recently, the African Peacebuilding Network (APN) of the Social Science Research Council (SSRC), New York, USA, collaborated with the Federal University of Oye-Ekiti (FUOYE), to train some African lecturers on research development. This was carried out through a three-day workshop held at the premises of the university. It was part of the memorandum of understanding signed by APN of SSRC and FUOYE on development of Africa.
University lecturers were brought together to participate in the workshop, which featured trainings on research development on peacebuilding as offered by experts. Participants were from Gambia, Liberia, Sierra Leone and Nigeria.
Cyril Obi, Project Director, APN of SSRC, spoke with Daily Sun: “The core objectives of the APN are to support African researches on conflict-affected countries and neighboring regions of the continent, as well as the integration of African knowledge into global policy communities. It gives grants to African researchers and does a lot of publicity and dissemination of research findings.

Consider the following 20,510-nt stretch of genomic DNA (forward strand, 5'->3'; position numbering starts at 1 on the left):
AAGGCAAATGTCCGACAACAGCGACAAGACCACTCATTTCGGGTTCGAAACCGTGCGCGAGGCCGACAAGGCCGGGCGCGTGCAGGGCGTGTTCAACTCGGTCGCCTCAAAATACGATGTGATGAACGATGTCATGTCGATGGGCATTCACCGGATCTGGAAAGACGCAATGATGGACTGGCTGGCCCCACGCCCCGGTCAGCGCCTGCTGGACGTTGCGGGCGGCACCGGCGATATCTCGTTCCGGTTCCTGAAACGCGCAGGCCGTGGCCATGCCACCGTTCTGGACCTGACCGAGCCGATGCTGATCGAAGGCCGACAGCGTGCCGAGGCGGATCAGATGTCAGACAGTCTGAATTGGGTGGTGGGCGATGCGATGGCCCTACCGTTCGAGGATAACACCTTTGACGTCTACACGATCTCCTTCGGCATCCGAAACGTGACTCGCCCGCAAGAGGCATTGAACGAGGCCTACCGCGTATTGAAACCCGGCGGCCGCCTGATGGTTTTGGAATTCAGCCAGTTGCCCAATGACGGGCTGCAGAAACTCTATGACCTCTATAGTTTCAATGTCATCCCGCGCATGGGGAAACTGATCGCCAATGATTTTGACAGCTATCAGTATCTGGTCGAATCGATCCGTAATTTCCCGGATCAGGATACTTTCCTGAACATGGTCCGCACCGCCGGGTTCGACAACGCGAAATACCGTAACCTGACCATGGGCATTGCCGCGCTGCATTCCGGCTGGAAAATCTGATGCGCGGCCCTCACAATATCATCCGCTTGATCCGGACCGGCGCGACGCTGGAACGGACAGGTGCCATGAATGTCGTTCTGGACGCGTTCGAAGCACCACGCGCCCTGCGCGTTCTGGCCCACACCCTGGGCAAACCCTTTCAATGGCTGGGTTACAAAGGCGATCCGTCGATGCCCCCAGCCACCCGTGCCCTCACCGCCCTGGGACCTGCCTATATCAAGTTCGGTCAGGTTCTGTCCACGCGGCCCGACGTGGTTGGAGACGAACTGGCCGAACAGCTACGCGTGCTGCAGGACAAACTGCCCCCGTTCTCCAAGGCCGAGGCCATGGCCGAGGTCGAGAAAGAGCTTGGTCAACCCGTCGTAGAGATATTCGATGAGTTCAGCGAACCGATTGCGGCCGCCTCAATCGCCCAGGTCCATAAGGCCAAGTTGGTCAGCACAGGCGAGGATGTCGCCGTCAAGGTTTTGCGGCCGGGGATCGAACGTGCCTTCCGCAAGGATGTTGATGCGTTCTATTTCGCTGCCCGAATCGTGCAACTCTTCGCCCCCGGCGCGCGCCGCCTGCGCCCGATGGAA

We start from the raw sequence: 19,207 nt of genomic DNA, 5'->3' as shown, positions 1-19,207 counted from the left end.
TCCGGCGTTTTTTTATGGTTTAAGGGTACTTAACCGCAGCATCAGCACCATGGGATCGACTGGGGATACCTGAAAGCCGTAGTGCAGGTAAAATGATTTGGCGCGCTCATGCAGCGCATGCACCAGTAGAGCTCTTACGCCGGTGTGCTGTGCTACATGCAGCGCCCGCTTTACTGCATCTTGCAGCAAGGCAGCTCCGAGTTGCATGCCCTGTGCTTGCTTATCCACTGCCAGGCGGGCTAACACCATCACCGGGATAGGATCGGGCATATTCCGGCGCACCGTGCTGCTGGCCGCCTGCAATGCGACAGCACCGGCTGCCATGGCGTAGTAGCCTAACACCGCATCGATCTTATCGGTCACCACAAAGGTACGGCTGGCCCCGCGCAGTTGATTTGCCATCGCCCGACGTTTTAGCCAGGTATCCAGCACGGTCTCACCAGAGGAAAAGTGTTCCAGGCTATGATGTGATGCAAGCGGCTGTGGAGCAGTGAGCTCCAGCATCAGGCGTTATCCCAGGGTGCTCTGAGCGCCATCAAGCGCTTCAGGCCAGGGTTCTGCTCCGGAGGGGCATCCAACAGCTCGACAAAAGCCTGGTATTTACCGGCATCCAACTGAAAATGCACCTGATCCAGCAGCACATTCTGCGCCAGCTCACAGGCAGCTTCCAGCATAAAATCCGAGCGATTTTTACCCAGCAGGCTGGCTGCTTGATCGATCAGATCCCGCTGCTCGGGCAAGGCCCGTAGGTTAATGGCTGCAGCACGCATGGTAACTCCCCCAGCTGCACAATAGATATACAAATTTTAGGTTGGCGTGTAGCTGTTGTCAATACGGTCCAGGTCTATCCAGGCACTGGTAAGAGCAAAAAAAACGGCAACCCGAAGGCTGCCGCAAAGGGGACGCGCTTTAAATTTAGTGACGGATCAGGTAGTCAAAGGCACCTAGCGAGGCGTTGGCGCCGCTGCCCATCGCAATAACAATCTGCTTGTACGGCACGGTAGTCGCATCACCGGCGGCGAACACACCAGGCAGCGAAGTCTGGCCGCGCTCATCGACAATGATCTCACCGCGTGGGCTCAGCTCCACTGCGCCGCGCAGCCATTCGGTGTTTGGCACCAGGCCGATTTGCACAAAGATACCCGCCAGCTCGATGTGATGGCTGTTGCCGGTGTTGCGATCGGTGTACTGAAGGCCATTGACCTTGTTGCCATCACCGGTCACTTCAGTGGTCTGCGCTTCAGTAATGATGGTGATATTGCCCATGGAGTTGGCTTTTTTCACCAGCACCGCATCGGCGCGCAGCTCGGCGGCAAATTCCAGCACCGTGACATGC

“We take images of the work and put it on the Internet. We support independent African research and makes it accessible to key policymakers. The APN accomplishes this by facilitating the transformation of the quality and scale of African research and consolidating the contributions of African researchers and analysts, thereby connecting them with other African scholars, policy analysts, practitioners, and networks focusing on issues of peace building, as well as with other policymaking communities around the world.
“The essence of the programme is a proposal development training workshop targeted at young researchers with PhDs teaching in African universities as well as practitioners working in research organisations and civil society organisations. This workshop is for West African scholars and practitioners. The participants are from Gambia, Liberia, Sierra Leone and Nigeria.
“The whole essence is to bring in colleagues with interest in research that will work with our experts to help them improve the quality of their research so that they can compete internationally to win grants that will support the kind of work they want to do hoping their work will impart positively on policies and practices in our sub-region.